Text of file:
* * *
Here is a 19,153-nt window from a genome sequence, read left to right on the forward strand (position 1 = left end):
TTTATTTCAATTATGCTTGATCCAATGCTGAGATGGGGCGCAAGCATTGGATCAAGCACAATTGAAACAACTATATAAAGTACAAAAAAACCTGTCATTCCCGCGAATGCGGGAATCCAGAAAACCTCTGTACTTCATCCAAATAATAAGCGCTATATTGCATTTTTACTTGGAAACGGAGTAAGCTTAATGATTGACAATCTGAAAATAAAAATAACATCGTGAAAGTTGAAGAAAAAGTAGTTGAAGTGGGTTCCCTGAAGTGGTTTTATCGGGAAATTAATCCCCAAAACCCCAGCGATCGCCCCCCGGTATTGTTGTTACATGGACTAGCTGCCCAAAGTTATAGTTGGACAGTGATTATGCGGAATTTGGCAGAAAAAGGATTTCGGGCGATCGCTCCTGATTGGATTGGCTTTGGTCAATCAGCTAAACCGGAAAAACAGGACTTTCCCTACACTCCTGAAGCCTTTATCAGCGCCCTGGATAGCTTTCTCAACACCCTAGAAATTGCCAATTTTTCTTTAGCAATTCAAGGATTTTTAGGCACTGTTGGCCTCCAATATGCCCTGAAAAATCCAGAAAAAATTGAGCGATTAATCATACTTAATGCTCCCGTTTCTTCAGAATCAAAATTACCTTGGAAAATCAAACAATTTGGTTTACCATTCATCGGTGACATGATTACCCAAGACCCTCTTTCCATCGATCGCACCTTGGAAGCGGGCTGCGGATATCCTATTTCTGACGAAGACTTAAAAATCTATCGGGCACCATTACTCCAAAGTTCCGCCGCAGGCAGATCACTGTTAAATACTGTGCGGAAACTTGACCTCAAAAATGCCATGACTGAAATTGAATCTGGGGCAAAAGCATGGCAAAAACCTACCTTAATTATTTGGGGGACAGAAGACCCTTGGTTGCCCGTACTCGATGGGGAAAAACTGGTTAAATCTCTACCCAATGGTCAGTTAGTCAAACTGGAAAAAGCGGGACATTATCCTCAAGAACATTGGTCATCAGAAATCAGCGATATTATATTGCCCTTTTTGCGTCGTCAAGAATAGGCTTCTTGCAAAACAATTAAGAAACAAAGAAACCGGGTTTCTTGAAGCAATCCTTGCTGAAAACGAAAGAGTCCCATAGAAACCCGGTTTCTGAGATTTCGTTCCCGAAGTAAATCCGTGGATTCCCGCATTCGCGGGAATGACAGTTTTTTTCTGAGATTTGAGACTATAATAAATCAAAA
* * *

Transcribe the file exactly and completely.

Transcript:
Here is a 19,153-nt window from a genome sequence, read left to right on the forward strand (position 1 = left end):
TTTATTTCAATTATGCTTGATCCAATGCTGAGATGGGGCGCAAGCATTGGATCAAGCACAATTGAAACAACTATATAAAGTACAAAAAAACCTGTCATTCCCGCGAATGCGGGAATCCAGAAAACCTCTGTACTTCATCCAAATAATAAGCGCTATATTGCATTTTTACTTGGAAACGGAGTAAGCTTAATGATTGACAATCTGAAAATAAAAATAACATCGTGAAAGTTGAAGAAAAAGTAGTTGAAGTGGGTTCCCTGAAGTGGTTTTATCGGGAAATTAATCCCCAAAACCCCAGCGATCGCCCCCCGGTATTGTTGTTACATGGACTAGCTGCCCAAAGTTATAGTTGGACAGTGATTATGCGGAATTTGGCAGAAAAAGGATTTCGGGCGATCGCTCCTGATTGGATTGGCTTTGGTCAATCAGCTAAACCGGAAAAACAGGACTTTCCCTACACTCCTGAAGCCTTTATCAGCGCCCTGGATAGCTTTCTCAACACCCTAGAAATTGCCAATTTTTCTTTAGCAATTCAAGGATTTTTAGGCACTGTTGGCCTCCAATATGCCCTGAAAAATCCAGAAAAAATTGAGCGATTAATCATACTTAATGCTCCCGTTTCTTCAGAATCAAAATTACCTTGGAAAATCAAACAATTTGGTTTACCATTCATCGGTGACATGATTACCCAAGACCCTCTTTCCATCGATCGCACCTTGGAAGCGGGCTGCGGATATCCTATTTCTGACGAAGACTTAAAAATCTATCGGGCACCATTACTCCAAAGTTCCGCCGCAGGCAGATCACTGTTAAATACTGTGCGGAAACTTGACCTCAAAAATGCCATGACTGAAATTGAATCTGGGGCAAAAGCATGGCAAAAACCTACCTTAATTATTTGGGGGACAGAAGACCCTTGGTTGCCCGTACTCGATGGGGAAAAACTGGTTAAATCTCTACCCAATGGTCAGTTAGTCAAACTGGAAAAAGCGGGACATTATCCTCAAGAACATTGGTCATCAGAAATCAGCGATATTATATTGCCCTTTTTGCGTCGTCAAGAATAGGCTTCTTGCAAAACAATTAAGAAACAAAGAAACCGGGTTTCTTGAAGCAATCCTTGCTGAAAACGAAAGAGTCCCATAGAAACCCGGTTTCTGAGATTTCGTTCCCGAAGTAAATCCGTGGATTCCCGCATTCGCGGGAATGACAGTTTTTTTCTGAGATTTGAGACTATAATAAATCAAAA